6. Finally, someone who isn’t afraid to tell it like it is. Thanks for the incite. The only thing I take acception to is the fact that we could go to electric cars right now with very little adverse effects to the environment, but the politicians (both Democrats and Republicans) don’t want to give up our dependency on oil because that would mean they would take a hit in their wallets since many of them (in this case, Bush included) are heavy in the oil business.

  7. I didn’t mean that YOU were responsible for Pearl Harbor. 😉 But the isolationists of that time didn’t want us to get involved in what was happening in Europe in the 20 and 30’s. There were even isolationists in the military who kept their heads in the sand and didn’t stay in the forefront by pursuing a more modern tank, and better airpower which should have included fully-funded and functional Naval aviation.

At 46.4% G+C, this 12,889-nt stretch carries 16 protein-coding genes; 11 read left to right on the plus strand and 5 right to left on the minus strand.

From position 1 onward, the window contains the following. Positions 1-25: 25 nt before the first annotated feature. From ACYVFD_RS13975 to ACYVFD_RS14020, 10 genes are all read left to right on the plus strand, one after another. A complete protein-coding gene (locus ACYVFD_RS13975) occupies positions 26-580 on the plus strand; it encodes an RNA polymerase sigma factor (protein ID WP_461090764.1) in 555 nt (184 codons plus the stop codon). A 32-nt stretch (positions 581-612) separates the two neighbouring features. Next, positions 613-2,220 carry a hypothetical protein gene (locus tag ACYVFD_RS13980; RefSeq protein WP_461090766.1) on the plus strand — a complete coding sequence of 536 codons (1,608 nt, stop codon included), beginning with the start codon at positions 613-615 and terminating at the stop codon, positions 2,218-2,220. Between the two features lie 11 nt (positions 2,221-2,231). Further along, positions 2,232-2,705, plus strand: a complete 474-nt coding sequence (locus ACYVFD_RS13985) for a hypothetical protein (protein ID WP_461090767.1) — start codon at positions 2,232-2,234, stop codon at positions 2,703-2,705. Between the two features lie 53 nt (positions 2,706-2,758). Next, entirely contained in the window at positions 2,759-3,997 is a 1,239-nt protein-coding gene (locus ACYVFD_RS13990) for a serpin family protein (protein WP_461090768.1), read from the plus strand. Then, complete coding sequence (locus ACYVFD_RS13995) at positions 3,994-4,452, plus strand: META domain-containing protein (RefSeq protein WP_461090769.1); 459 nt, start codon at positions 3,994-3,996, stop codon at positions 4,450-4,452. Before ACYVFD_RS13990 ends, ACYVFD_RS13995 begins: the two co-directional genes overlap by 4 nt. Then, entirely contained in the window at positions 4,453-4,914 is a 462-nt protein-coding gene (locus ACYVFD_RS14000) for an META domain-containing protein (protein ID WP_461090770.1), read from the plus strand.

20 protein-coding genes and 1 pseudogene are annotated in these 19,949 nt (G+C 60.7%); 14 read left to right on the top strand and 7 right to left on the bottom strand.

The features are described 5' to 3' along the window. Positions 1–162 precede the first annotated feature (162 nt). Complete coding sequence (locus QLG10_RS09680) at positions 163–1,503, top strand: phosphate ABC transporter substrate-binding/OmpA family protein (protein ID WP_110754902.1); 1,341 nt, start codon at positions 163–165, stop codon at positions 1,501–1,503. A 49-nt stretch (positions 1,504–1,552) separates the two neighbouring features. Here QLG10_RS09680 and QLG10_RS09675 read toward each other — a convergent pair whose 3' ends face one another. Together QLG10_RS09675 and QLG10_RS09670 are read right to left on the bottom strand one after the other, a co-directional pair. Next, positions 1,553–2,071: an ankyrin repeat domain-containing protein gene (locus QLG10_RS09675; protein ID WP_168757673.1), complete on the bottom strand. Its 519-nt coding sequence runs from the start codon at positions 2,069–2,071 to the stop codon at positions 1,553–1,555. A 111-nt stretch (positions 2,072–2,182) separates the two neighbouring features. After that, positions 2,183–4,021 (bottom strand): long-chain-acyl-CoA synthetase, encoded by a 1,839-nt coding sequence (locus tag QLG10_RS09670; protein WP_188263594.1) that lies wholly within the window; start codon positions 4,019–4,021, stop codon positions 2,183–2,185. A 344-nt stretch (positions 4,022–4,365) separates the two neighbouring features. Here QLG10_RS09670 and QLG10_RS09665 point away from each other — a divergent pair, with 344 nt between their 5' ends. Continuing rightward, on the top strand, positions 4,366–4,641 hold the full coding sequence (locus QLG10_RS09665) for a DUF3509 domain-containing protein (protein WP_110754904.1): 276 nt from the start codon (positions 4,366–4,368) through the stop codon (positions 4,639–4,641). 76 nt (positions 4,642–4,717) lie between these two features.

8. Actually, one of the ugly little secrets about electic cars that the eco-freaks don’t want to acknowledge is that it actually takes more overall energy over the life of the car to run an electric car than it does to run the same car with a traditional engine. Also, the overall process (manufacture, maintenance, operation) actually creates more pollution than the same car with a traditional gasoline engine. But it’s not politically correct to point out that fact, so it gets buried.

  9. I said that one of the main reasons we went into Iraq was liberation. I haven’t decided how I feel about Liberia yet. It’s a completely different situation. While I sympathize with the people and would love to help them, the reality is that we can’t help everyone.